Diabetes is a growing concern for North Carolinians, especially for people who live in the eastern part of the State where studies have shown diabetes cases are rampant. East Carolina University’s Brody School of Medicine is looking to curb the obesity rate by offering people who live in rural areas access to health care specialists using new telemedicine methods. Today, Public Radio East’s Mac McKee talks to the Professor of Family Medicine and Public Health Dr. Doyle Cummings about how the video conferencing technology works, and how it will be implemented in eastern North Carolina.
After being vacant for two years, the iconic Turnage Theater will soon open its doors again for theater performance and live musical entertainment. We talk to the executive director of the Beaufort County Arts Council about the non-profit's plan for the century old venue for the arts.
INTRO – It’s not quite a comeback for the Cleveland County-based band the Acoustic Syndicate. They hadn’t been in a studio since 2004, they haven’t regularly toured in that time either… but they never quite got all the way out with occasional shows here and there over the last several years. Now they’re back in a big way… new tour, new CD… and again willing to consider the bright lights with the knowledge they can always contentedly return to the farm. George Olsen has this.
For the first time in 17 years, the federal government has shutdown. And, as a result, National Forests across the country are closed, workers are furloughed, and government benefit programs that help needy families are being shuttered. Public Radio East’s Jared Brumbaugh reports on the impact of the government shutdown on military bases in eastern North Carolina.
We speak with Mary Ester Baker, the Regional Development Officer for the Food Bank of Central and Eastern North Carolina about this weekend's "Kitchens of New Bern" fundraiser tour and about the non-profit's effort to feed hungry people in our area.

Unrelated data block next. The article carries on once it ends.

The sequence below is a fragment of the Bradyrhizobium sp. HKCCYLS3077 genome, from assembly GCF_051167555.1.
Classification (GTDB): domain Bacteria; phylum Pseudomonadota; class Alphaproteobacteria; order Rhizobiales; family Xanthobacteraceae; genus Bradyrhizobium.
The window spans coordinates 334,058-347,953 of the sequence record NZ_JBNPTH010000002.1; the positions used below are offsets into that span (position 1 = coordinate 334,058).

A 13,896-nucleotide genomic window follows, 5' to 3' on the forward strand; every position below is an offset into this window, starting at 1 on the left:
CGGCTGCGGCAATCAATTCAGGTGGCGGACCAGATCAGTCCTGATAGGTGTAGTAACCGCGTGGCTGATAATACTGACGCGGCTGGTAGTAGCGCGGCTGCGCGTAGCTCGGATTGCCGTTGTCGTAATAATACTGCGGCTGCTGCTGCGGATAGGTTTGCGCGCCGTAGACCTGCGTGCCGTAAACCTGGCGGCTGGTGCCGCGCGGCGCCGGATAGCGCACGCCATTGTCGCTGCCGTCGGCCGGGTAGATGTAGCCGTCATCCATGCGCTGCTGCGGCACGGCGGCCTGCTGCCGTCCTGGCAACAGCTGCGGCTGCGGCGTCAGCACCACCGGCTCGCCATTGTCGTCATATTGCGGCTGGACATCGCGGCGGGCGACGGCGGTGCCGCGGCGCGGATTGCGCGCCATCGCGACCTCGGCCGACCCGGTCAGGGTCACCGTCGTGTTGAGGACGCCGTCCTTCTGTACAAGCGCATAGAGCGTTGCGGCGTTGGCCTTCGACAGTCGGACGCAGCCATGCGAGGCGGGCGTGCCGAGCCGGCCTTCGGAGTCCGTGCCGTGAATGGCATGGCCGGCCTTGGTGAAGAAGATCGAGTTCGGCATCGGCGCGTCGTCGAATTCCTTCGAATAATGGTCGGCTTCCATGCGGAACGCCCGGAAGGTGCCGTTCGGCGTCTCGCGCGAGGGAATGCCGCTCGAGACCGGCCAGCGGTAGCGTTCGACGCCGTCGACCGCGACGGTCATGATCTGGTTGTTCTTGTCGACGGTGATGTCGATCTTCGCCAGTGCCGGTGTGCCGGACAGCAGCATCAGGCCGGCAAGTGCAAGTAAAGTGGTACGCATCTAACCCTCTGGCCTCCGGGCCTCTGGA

The non-profit Coastal Coalition for Substance Abuse and Prevention was formed in 2007 after a United Way survey of community leaders in 2006 revealed the most important health issues in Carteret, Craven, Jones and Pamlico revolved around substance abuse. Onslow County later joined the initiative because of their high number of alcohol related car crashes. Programs from this non-profit seek to curb substance abuse and are ongoing. Today, Mac Mckee talks to Shirin Scotten with the Coastal Coalition for Substance Abuse and Prevention about the organization, its goals and a public education
As we head into a cooler weekend, cyclists of all stamina levels are hoping the great weather holds out for the 2013 Cycling for the Coast fundraiser. Public Radio East is a proud media sponsor for the North Carolina Coastal Federation's latest fundraiser. Today, Public Radio East's Mac McKee speaks with Federation spokesperson Sarah Phillips about the many ways you can take part in helping promote education and issues important to eastern North Carolina's delicate coastal habitat.
We hear the latest on the Highway 70 bypass project in Kinston and how it might impact a historic battleground site.